The proposed exercise is to try matching a color using successive approximation, where you mix red, green and blue to get there. As just a snap shot, an activity, I don't see that it provides a basis for judging and convicting some straw man curriculum presumed to be in the background. True, the same activity would make sense in a science class, or an art class, but to me that simply signals the interdisciplinary flavor of STEM, which I welcome.
Where I might take such a lesson is into the subject of "pixel depth" and, more generally, the need to develop a coordinate system or naming system for addressing permutations. If we get down to a two value binary system, then every color needs an associated pattern of 1s and 0s. How many things can one name, with say three slots for a 1 or 0? (000, 100, 010, 001, 011, 101, 110, 111}.
It's starting to look a lot more like math now, in the conventional sense. 2**n (** for exponentiation or __pow__) is how many objects you might name in this language game, with 2**3 = 8. We could use some kind of visual proof.
So how many slots do we devote to color if we have 0..255 for each of three slots, R G and B. And why 0..255, what's the significance in that? We can count 0...7 in base 2: 000 001 010 011 100 101 111. That's 8 possibilities including 000. The number 8 actually needs a new slot. How might we count to 256 (the number of possibilities)? Is that a power of 2. What's log to the base 2 of 256?
Using our trusty calculator... (actually more an interactive "chat window"):
>>> import math >>> help(math.log) Help on built-in function log in module math:
log(...) log(x[, base])
Return the logarithm of x to the given base. If the base not specified, returns the natural logarithm (base e) of x.
>>> log(256,2) # oops, forgot the namespace 'math' Traceback (most recent call last): File "<console>", line 1, in <module> NameError: name 'log' is not defined >>> math.log(256,2) 8.0
OK, so RGB would be like 8 slots for each of R, G and B.
<< pause to insert the color matching game we've been reading about, perhaps a YouTube on the language game of paint color matching in the house painting industry >>
Now lets talk about "pixel depth" in a different sense. Instead of the color of each pixel on your screen, we're talking about characters and strings of characters. What if you only had 256 permutations for all your letters. That's just about right for Katakana + Hiragana (Kana) but so what? We need to quote English on occasion, and Russian. We need room for maybe millions of symbols, potentially. So what's the equivalent of RGB when it comes to selecting characters?
<< segue to segments on Unicode >>
<< regular expressions >>
<< permutations and group theory >>
<< crypotography >>
<< logarithms >>
<< bases >>
<< functions as mappings >>
<< Pascal's Triangle >>
<< Tractor Math >>
The pointy brackets show like "buttons" you could press next to continue a "train of thought". As a learner, you're pretty much in charge of the order, at least a lot of the time.
If you're a speaker at a podium, you are maybe guiding the viewing of lots of people and they may not see your button pushing as you may have pre-selected the topic sequence. However it's important to give that sense of a network now and then, a terrain we call STEM.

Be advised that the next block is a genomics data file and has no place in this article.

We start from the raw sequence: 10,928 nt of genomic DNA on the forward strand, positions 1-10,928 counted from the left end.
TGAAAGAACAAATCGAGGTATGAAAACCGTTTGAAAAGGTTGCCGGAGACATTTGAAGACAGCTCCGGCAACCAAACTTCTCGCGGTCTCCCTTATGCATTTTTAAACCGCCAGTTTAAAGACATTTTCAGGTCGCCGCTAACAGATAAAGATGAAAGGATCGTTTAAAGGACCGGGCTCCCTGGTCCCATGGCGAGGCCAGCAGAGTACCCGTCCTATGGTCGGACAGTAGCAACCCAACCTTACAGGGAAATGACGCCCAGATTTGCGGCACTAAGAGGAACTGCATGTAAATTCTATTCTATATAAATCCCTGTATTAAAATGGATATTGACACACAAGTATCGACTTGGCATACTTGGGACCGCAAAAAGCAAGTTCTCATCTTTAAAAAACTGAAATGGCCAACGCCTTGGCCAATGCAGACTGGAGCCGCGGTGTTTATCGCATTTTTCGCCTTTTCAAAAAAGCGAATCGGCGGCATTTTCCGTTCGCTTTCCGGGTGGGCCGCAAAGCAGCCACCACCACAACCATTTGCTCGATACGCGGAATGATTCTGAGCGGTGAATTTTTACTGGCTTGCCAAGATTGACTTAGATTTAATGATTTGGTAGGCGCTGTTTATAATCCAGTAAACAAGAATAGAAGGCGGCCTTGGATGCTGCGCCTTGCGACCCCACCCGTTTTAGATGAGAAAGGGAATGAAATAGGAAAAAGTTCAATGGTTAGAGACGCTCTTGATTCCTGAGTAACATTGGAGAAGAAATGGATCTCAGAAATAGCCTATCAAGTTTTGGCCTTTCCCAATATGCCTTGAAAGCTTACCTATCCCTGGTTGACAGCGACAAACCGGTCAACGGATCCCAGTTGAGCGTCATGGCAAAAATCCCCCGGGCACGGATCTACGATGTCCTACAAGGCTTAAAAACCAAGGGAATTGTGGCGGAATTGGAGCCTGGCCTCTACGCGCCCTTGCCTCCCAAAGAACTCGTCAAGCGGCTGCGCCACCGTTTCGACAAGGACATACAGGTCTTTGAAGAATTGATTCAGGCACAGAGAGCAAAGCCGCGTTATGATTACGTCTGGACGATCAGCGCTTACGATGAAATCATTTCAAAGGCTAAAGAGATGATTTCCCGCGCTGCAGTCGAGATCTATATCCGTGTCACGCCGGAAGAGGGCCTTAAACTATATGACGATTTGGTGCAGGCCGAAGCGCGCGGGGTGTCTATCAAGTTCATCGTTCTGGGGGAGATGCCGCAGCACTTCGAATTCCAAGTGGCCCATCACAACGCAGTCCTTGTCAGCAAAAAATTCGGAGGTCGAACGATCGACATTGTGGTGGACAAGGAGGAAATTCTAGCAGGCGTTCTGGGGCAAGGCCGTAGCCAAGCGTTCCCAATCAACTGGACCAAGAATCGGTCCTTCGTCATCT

I'd often focus next on that 2x2 matrix we call a "canvas" with pixels addressable using XY coordinates. That's what I do in my Tractor Math, which replaces Turtles with Tractors and has them plow in XY fields, reading and writing from cells, each with "depth" (like character or pixel depth).
I presented Tractor Math in outline at PyCon 2013 during a Lightning Talk (actually two, one at the EduSummit beforehand and once at the all hands on Saturday). The 2x2 matrix easily becomes the complex plane and a subclass of Tractor, the CropCircleTractor, makes these pretty patterns in the fields.
(only most of them, the complete set is at 4dsolutions.net/presentations as pycon2013.pdf)
On Sat, May 25, 2013 at 7:05 AM, Robert Hansen <email@example.com> wrote:
> And as usual, there is no development. It isn't just avoidance of > mathematics (and computer science) going on here, it is avoidance of > structured reasoned thought in everything they do. If this were a music > class I fully expect that they would avoid the theory of music like the > plague, just as they are doing here with mathematics (and computer > science). I will admit, with many students that is unfortunately a workable > formula, but is that what school should be doing? Acquiescing to students' > lack of desire and/or ability with the real meat of these subjects and > spending the year developing virtually nothing? And doesn't this just fuel > the students' false sense of accomplishment in mindful pursuits that later > leads them into decades of college tuition debt they have no chance of > freeing themselves from? > > Bob Hansen > > On May 24, 2013, at 11:49 PM, Wayne Bishop <firstname.lastname@example.org> wrote: > > > I'm not Kirby, of course, but I find it to be completely irrelevant to > the teaching of mathematics, the nominal title of our thread. As usual, it > is closer to mathematics avoidance than to mathematics teaching. > > > > At 10:06 AM 5/24/2013, Richard Strausz wrote: > >> Kirby, I thought you would enjoy this blog post. > >> > >> http://blog.mrmeyer.com/?p=17112 > >> > >> Richard >